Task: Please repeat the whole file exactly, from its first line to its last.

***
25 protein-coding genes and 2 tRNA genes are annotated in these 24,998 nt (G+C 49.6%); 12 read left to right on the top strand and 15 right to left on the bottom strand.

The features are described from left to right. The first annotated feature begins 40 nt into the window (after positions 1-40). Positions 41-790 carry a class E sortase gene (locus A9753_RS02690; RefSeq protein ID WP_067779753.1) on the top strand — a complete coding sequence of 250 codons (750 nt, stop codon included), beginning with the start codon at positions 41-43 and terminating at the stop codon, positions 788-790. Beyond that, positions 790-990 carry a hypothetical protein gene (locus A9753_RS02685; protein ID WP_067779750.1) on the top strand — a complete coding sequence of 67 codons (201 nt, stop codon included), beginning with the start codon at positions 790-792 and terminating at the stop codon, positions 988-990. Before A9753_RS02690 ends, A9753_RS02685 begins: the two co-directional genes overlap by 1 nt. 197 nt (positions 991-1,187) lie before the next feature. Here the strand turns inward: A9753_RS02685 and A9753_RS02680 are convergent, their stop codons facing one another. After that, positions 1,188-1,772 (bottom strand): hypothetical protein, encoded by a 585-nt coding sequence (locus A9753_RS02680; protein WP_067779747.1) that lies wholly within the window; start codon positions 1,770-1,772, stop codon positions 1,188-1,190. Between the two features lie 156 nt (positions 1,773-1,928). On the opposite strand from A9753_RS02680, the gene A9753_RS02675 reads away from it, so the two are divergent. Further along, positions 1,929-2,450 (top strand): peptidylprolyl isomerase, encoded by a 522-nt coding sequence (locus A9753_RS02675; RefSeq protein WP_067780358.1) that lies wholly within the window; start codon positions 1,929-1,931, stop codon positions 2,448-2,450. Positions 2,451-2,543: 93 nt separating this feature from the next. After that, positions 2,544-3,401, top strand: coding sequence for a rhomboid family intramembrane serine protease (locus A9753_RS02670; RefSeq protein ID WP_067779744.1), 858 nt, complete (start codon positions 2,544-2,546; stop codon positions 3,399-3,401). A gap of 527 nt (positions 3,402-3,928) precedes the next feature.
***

25 protein-coding genes and 2 tRNA genes are annotated in these 24,998 nt (G+C 49.6%); 12 read left to right on the top strand and 15 right to left on the bottom strand.

The features are described from left to right. The first annotated feature begins 40 nt into the window (after positions 1-40). Positions 41-790 carry a class E sortase gene (locus A9753_RS02690; RefSeq protein ID WP_067779753.1) on the top strand — a complete coding sequence of 250 codons (750 nt, stop codon included), beginning with the start codon at positions 41-43 and terminating at the stop codon, positions 788-790. Beyond that, positions 790-990 carry a hypothetical protein gene (locus A9753_RS02685; protein ID WP_067779750.1) on the top strand — a complete coding sequence of 67 codons (201 nt, stop codon included), beginning with the start codon at positions 790-792 and terminating at the stop codon, positions 988-990. Before A9753_RS02690 ends, A9753_RS02685 begins: the two co-directional genes overlap by 1 nt. 197 nt (positions 991-1,187) lie before the next feature. Here the strand turns inward: A9753_RS02685 and A9753_RS02680 are convergent, their stop codons facing one another. After that, positions 1,188-1,772 (bottom strand): hypothetical protein, encoded by a 585-nt coding sequence (locus A9753_RS02680; protein WP_067779747.1) that lies wholly within the window; start codon positions 1,770-1,772, stop codon positions 1,188-1,190. Between the two features lie 156 nt (positions 1,773-1,928). On the opposite strand from A9753_RS02680, the gene A9753_RS02675 reads away from it, so the two are divergent. Further along, positions 1,929-2,450 (top strand): peptidylprolyl isomerase, encoded by a 522-nt coding sequence (locus A9753_RS02675; RefSeq protein WP_067780358.1) that lies wholly within the window; start codon positions 1,929-1,931, stop codon positions 2,448-2,450. Positions 2,451-2,543: 93 nt separating this feature from the next. After that, positions 2,544-3,401, top strand: coding sequence for a rhomboid family intramembrane serine protease (locus A9753_RS02670; RefSeq protein ID WP_067779744.1), 858 nt, complete (start codon positions 2,544-2,546; stop codon positions 3,399-3,401). A gap of 527 nt (positions 3,402-3,928) precedes the next feature.